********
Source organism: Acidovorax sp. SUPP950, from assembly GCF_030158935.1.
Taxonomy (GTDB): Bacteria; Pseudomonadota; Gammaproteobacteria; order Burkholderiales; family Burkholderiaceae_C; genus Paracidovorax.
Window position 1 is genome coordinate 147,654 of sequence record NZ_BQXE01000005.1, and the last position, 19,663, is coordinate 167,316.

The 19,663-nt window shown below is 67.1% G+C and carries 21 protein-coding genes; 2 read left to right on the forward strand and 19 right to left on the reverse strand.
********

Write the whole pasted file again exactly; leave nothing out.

Source organism: Acidovorax sp. SUPP950, from assembly GCF_030158935.1.
Taxonomy (GTDB): Bacteria; Pseudomonadota; Gammaproteobacteria; order Burkholderiales; family Burkholderiaceae_C; genus Paracidovorax.
Window position 1 is genome coordinate 147,654 of sequence record NZ_BQXE01000005.1, and the last position, 19,663, is coordinate 167,316.

The 19,663-nt window shown below is 67.1% G+C and carries 21 protein-coding genes; 2 read left to right on the forward strand and 19 right to left on the reverse strand.